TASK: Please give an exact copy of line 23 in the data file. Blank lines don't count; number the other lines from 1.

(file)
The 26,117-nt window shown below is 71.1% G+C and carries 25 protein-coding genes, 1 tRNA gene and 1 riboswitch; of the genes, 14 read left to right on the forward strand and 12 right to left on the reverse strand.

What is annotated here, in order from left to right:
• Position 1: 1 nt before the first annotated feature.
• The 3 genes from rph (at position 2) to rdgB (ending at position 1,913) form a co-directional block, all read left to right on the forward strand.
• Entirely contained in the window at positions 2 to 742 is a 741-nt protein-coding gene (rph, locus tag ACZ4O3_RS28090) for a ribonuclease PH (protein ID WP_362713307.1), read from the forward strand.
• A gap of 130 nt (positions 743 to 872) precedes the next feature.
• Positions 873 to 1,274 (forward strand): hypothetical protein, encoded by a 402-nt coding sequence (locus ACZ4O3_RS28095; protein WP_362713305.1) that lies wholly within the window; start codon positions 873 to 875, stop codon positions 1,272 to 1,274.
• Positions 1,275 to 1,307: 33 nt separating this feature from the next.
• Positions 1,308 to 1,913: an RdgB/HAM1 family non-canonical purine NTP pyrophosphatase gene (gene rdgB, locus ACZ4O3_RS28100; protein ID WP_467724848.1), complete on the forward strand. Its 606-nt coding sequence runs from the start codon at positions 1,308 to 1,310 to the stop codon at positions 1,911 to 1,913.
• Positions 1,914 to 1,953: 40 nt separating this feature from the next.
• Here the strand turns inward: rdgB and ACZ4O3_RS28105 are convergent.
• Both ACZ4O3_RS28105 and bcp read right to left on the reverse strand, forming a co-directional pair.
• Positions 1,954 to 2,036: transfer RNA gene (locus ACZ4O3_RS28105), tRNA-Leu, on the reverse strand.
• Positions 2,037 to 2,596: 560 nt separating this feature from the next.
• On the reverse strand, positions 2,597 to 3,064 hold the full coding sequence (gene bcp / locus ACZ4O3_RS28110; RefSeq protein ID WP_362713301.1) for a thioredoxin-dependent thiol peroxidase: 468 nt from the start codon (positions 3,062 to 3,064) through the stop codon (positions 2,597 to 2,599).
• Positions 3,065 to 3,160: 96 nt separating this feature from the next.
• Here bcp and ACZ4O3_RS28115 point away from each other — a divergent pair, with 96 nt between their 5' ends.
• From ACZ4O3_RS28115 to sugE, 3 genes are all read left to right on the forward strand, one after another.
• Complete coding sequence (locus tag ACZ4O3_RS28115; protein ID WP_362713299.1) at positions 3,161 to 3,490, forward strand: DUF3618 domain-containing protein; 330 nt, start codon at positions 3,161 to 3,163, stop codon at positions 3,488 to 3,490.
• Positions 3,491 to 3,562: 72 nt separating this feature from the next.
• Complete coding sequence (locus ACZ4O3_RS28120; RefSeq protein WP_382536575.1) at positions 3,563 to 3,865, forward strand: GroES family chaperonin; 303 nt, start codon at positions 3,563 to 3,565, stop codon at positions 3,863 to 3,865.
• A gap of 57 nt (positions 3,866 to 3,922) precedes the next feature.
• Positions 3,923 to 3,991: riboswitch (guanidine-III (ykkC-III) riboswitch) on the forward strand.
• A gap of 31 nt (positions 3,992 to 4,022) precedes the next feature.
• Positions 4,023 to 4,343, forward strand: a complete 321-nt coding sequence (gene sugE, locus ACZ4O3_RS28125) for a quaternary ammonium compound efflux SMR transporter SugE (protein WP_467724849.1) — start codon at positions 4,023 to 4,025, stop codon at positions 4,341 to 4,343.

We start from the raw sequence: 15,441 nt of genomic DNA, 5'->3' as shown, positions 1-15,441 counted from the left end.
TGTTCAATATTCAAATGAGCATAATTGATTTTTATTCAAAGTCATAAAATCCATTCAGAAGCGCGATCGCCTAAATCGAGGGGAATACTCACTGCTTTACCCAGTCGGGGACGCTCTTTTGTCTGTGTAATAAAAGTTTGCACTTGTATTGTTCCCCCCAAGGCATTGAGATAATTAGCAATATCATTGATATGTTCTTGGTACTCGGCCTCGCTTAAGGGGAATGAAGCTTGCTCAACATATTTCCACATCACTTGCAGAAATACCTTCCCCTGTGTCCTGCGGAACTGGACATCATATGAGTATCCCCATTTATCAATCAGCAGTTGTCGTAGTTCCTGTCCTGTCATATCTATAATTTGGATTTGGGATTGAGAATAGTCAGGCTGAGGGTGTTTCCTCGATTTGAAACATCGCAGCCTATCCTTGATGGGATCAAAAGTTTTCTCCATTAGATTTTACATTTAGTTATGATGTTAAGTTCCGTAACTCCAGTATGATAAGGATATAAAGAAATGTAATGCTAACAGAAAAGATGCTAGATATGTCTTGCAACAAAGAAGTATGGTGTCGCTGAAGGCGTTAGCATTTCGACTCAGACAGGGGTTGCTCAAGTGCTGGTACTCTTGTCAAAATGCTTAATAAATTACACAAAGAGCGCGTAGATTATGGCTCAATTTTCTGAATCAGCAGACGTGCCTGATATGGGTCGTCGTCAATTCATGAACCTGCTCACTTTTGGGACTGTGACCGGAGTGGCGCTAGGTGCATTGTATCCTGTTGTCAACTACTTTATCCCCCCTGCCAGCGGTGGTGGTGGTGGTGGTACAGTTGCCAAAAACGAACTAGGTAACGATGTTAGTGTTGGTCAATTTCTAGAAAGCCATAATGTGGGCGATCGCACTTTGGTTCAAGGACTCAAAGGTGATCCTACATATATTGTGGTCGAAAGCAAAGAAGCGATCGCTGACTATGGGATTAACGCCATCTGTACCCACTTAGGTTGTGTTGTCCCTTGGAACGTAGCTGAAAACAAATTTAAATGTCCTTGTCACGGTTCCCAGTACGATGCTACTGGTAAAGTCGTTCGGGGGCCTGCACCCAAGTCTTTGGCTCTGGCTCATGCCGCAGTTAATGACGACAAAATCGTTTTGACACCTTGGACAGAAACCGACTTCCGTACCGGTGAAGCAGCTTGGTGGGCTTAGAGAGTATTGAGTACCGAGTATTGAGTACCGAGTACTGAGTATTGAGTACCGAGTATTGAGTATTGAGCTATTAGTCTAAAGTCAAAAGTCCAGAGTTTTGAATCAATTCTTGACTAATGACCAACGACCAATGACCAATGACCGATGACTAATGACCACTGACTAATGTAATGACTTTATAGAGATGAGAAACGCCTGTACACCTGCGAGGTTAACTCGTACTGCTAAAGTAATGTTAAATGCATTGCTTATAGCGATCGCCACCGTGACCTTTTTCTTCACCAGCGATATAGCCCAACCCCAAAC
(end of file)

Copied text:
• Positions 3,923 to 3,991: riboswitch (guanidine-III (ykkC-III) riboswitch) on the forward strand.